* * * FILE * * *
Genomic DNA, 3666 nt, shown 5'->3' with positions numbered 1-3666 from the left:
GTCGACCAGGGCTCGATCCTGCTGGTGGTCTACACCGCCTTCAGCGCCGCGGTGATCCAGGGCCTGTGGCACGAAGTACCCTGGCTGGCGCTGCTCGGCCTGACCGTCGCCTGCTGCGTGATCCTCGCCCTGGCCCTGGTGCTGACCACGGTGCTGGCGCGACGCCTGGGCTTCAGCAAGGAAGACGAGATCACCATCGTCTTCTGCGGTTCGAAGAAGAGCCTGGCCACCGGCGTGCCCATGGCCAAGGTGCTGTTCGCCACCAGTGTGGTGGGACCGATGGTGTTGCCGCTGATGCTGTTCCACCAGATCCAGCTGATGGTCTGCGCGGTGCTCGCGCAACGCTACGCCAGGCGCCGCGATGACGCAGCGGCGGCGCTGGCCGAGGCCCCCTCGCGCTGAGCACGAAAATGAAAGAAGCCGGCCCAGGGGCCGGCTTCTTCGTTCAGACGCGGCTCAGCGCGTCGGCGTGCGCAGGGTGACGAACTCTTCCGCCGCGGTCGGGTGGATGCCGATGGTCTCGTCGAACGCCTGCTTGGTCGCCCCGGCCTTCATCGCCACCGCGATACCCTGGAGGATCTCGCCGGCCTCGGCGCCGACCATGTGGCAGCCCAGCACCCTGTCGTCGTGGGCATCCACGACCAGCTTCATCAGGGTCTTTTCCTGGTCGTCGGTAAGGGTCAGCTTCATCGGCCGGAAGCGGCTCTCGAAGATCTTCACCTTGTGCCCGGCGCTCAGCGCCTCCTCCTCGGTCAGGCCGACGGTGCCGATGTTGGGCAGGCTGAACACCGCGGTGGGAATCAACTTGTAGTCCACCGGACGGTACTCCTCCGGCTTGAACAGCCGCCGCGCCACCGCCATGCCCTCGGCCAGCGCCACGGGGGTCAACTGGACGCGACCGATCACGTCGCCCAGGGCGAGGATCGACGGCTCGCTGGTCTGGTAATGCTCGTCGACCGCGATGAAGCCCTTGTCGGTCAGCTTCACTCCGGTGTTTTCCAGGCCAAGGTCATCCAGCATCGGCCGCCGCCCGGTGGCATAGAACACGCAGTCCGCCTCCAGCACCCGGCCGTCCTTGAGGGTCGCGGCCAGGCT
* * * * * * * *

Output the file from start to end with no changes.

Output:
Genomic DNA, 3666 nt, shown 5'->3' with positions numbered 1-3666 from the left:
GTCGACCAGGGCTCGATCCTGCTGGTGGTCTACACCGCCTTCAGCGCCGCGGTGATCCAGGGCCTGTGGCACGAAGTACCCTGGCTGGCGCTGCTCGGCCTGACCGTCGCCTGCTGCGTGATCCTCGCCCTGGCCCTGGTGCTGACCACGGTGCTGGCGCGACGCCTGGGCTTCAGCAAGGAAGACGAGATCACCATCGTCTTCTGCGGTTCGAAGAAGAGCCTGGCCACCGGCGTGCCCATGGCCAAGGTGCTGTTCGCCACCAGTGTGGTGGGACCGATGGTGTTGCCGCTGATGCTGTTCCACCAGATCCAGCTGATGGTCTGCGCGGTGCTCGCGCAACGCTACGCCAGGCGCCGCGATGACGCAGCGGCGGCGCTGGCCGAGGCCCCCTCGCGCTGAGCACGAAAATGAAAGAAGCCGGCCCAGGGGCCGGCTTCTTCGTTCAGACGCGGCTCAGCGCGTCGGCGTGCGCAGGGTGACGAACTCTTCCGCCGCGGTCGGGTGGATGCCGATGGTCTCGTCGAACGCCTGCTTGGTCGCCCCGGCCTTCATCGCCACCGCGATACCCTGGAGGATCTCGCCGGCCTCGGCGCCGACCATGTGGCAGCCCAGCACCCTGTCGTCGTGGGCATCCACGACCAGCTTCATCAGGGTCTTTTCCTGGTCGTCGGTAAGGGTCAGCTTCATCGGCCGGAAGCGGCTCTCGAAGATCTTCACCTTGTGCCCGGCGCTCAGCGCCTCCTCCTCGGTCAGGCCGACGGTGCCGATGTTGGGCAGGCTGAACACCGCGGTGGGAATCAACTTGTAGTCCACCGGACGGTACTCCTCCGGCTTGAACAGCCGCCGCGCCACCGCCATGCCCTCGGCCAGCGCCACGGGGGTCAACTGGACGCGACCGATCACGTCGCCCAGGGCGAGGATCGACGGCTCGCTGGTCTGGTAATGCTCGTCGACCGCGATGAAGCCCTTGTCGGTCAGCTTCACTCCGGTGTTTTCCAGGCCAAGGTCATCCAGCATCGGCCGCCGCCCGGTGGCATAGAACACGCAGTCCGCCTCCAGCACCCGGCCGTCCTTGAGGGTCGCGGCCAGGCT